Connecting Confluence and Jira will bring the many benefits to software teams, for example:
- Defining requirements – Confluence is the best place to start defining your requirements. Teams can use the product requirements blueprint and then create a Jira epic and other issues right from the requirements page in Confluence. The seamless transition between two tools will speed up your workflow.
- Managing sprints – Confluence is full of materials that provide a valuable context for your team during the sprint (designs, tech specs, customer research, requirements documents, and more). Link these pages to epics and you will make them all accessible for your team during the sprint.
Service desk teams will also benefit from this integration, especially for:
- Creating a knowledge base – your team will be able to create and organize knowledge base articles thanks to a blueprint that contains templates for how-to and troubleshooting articles. The templates are fully customizable and will help your team set up the knowledge base quickly.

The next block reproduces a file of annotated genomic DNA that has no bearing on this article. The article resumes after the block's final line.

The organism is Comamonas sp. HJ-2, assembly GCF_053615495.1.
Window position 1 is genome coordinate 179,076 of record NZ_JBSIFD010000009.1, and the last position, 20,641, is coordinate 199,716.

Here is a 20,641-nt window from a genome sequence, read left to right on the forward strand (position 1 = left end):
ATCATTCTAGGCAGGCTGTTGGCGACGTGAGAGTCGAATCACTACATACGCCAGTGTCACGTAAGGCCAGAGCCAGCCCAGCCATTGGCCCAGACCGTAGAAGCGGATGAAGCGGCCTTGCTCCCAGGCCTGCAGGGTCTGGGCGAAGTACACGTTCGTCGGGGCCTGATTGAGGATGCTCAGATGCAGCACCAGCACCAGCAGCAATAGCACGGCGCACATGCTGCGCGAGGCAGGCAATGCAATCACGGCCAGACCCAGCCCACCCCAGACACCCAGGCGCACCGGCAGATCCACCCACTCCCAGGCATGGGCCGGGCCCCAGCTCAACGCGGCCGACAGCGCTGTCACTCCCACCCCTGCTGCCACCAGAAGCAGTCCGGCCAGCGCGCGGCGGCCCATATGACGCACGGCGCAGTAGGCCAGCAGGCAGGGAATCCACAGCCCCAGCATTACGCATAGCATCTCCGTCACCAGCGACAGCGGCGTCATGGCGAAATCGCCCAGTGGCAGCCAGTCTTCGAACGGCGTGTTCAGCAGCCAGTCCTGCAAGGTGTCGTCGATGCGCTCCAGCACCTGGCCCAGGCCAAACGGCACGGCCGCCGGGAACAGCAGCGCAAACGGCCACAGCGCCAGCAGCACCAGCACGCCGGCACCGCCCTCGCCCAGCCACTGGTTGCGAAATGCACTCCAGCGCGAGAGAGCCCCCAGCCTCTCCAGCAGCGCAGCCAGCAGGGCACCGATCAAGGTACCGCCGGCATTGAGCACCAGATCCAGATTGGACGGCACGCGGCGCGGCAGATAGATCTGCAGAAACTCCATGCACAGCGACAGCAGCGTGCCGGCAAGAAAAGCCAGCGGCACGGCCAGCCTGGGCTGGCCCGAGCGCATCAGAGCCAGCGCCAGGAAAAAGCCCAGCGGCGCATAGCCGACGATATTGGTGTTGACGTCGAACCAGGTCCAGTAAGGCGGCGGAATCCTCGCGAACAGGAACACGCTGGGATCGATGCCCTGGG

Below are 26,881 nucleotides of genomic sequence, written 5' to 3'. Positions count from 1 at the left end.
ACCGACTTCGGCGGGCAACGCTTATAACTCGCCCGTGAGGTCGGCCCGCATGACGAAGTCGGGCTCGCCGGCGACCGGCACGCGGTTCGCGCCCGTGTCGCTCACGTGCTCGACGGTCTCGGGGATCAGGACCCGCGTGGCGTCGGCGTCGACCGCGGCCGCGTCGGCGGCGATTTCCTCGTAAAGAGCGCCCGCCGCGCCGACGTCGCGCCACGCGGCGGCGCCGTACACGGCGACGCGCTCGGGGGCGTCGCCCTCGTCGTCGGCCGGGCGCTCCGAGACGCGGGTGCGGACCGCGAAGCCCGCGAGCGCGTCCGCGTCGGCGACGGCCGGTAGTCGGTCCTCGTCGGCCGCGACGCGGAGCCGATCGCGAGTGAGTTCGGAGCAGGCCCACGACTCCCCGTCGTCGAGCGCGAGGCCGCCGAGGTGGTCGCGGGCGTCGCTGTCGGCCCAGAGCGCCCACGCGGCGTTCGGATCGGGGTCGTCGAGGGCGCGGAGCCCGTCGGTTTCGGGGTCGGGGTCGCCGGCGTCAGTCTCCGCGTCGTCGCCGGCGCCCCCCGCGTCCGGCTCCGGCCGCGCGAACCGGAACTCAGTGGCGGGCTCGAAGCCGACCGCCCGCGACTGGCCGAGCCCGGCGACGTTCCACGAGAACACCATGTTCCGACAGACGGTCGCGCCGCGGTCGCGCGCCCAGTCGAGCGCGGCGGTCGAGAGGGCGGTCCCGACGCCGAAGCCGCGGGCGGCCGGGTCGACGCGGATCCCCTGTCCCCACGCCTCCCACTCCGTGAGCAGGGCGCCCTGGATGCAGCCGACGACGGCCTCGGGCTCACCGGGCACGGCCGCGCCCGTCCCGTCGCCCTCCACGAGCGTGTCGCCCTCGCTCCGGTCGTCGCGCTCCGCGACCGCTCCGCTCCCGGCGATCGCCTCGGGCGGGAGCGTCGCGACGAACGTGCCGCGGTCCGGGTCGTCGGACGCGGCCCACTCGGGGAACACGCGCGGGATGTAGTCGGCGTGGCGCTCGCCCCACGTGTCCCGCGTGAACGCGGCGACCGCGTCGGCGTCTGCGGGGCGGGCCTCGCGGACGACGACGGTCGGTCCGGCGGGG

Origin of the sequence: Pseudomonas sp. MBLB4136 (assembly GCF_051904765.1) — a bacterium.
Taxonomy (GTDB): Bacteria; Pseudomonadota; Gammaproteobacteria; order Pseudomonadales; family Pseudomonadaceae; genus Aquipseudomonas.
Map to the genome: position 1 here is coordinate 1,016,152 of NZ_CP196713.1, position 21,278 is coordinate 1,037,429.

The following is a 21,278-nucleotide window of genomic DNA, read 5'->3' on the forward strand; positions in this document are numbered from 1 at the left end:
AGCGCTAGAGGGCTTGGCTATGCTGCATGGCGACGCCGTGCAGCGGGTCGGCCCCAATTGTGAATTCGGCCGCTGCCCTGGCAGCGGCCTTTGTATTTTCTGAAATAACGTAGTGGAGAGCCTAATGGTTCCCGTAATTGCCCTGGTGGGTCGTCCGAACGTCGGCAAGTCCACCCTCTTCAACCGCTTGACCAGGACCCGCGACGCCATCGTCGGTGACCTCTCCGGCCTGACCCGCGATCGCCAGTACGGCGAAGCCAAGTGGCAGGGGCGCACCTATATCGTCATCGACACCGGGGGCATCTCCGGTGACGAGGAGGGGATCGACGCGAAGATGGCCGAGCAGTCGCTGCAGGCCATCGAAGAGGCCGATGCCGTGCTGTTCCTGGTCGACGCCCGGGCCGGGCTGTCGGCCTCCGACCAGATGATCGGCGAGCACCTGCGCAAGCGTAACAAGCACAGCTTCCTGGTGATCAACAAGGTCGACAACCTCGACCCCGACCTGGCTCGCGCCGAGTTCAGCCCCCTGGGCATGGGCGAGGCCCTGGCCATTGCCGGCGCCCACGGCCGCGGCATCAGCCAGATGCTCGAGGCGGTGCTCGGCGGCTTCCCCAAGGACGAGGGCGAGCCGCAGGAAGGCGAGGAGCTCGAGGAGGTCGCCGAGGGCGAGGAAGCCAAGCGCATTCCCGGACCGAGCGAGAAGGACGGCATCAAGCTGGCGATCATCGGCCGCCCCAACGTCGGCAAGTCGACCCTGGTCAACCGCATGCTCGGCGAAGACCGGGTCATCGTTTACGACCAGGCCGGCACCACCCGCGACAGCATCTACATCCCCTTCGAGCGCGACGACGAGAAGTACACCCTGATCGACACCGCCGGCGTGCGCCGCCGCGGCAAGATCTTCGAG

- Making your knowledge base public – even if your Confluence instance is not public, your team will be able to make the knowledge base available through the customer portal. By linking your Jira service desk project with Confluence, you can choose to allow all active users and customers to see the pages in the linked space, even if they don’t have a Confluence license. They will get limited confluence access, which is more than enough to fully benefit from your knowledge base and help themselves without issuing a request to your support team. They will be able to view pages through the Jira service desk customer portal and follow the URL to a page or navigate within the linked space. You can revoke access to the entire site or particular spaces through global or space permissions.